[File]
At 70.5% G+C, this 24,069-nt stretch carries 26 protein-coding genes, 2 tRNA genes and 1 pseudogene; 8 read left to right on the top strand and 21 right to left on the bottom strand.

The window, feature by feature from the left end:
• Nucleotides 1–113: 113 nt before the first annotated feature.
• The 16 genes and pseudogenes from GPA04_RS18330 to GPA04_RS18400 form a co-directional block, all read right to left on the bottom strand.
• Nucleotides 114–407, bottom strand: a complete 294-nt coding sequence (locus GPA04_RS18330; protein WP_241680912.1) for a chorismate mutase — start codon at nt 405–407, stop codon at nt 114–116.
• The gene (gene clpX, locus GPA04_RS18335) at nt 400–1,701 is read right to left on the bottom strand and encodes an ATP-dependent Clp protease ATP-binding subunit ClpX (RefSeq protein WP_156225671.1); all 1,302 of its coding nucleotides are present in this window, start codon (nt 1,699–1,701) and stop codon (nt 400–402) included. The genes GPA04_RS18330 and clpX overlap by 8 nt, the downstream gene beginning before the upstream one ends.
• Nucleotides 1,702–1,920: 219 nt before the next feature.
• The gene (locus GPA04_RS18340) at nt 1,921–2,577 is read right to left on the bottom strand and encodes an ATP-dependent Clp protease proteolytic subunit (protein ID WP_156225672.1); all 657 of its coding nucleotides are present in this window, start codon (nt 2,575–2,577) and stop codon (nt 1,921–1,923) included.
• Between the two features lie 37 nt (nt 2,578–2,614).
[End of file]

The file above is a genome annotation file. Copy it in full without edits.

At 70.5% G+C, this 24,069-nt stretch carries 26 protein-coding genes, 2 tRNA genes and 1 pseudogene; 8 read left to right on the top strand and 21 right to left on the bottom strand.

The window, feature by feature from the left end:
• Nucleotides 1–113: 113 nt before the first annotated feature.
• The 16 genes and pseudogenes from GPA04_RS18330 to GPA04_RS18400 form a co-directional block, all read right to left on the bottom strand.
• Nucleotides 114–407, bottom strand: a complete 294-nt coding sequence (locus GPA04_RS18330; protein WP_241680912.1) for a chorismate mutase — start codon at nt 405–407, stop codon at nt 114–116.
• The gene (gene clpX, locus GPA04_RS18335) at nt 400–1,701 is read right to left on the bottom strand and encodes an ATP-dependent Clp protease ATP-binding subunit ClpX (RefSeq protein WP_156225671.1); all 1,302 of its coding nucleotides are present in this window, start codon (nt 1,699–1,701) and stop codon (nt 400–402) included. The genes GPA04_RS18330 and clpX overlap by 8 nt, the downstream gene beginning before the upstream one ends.
• Nucleotides 1,702–1,920: 219 nt before the next feature.
• The gene (locus GPA04_RS18340) at nt 1,921–2,577 is read right to left on the bottom strand and encodes an ATP-dependent Clp protease proteolytic subunit (protein ID WP_156225672.1); all 657 of its coding nucleotides are present in this window, start codon (nt 2,575–2,577) and stop codon (nt 1,921–1,923) included.
• Between the two features lie 37 nt (nt 2,578–2,614).